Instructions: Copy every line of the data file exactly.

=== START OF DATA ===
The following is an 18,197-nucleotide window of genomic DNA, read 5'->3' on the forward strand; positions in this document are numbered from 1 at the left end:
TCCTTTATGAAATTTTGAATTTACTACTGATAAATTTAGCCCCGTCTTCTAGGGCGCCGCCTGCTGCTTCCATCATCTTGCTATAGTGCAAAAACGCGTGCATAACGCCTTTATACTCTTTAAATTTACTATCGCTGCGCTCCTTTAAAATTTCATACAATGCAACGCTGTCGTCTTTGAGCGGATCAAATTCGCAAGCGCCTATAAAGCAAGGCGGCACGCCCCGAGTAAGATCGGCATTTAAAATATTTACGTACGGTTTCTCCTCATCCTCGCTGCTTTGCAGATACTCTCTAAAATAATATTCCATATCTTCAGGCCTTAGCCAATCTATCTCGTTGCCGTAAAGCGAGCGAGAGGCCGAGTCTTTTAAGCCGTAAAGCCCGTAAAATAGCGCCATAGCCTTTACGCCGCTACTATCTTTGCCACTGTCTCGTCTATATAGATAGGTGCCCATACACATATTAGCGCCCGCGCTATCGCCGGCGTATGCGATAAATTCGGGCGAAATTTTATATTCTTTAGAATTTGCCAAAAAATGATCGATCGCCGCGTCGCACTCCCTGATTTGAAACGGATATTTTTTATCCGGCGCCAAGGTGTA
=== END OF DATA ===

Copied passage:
The following is an 18,197-nucleotide window of genomic DNA, read 5'->3' on the forward strand; positions in this document are numbered from 1 at the left end:
TCCTTTATGAAATTTTGAATTTACTACTGATAAATTTAGCCCCGTCTTCTAGGGCGCCGCCTGCTGCTTCCATCATCTTGCTATAGTGCAAAAACGCGTGCATAACGCCTTTATACTCTTTAAATTTACTATCGCTGCGCTCCTTTAAAATTTCATACAATGCAACGCTGTCGTCTTTGAGCGGATCAAATTCGCAAGCGCCTATAAAGCAAGGCGGCACGCCCCGAGTAAGATCGGCATTTAAAATATTTACGTACGGTTTCTCCTCATCCTCGCTGCTTTGCAGATACTCTCTAAAATAATATTCCATATCTTCAGGCCTTAGCCAATCTATCTCGTTGCCGTAAAGCGAGCGAGAGGCCGAGTCTTTTAAGCCGTAAAGCCCGTAAAATAGCGCCATAGCCTTTACGCCGCTACTATCTTTGCCACTGTCTCGTCTATATAGATAGGTGCCCATACACATATTAGCGCCCGCGCTATCGCCGGCGTATGCGATAAATTCGGGCGAAATTTTATATTCTTTAGAATTTGCCAAAAAATGATCGATCGCCGCGTCGCACTCCCTGATTTGAAACGGATATTTTTTATCCGGCGCCAAGGTGTA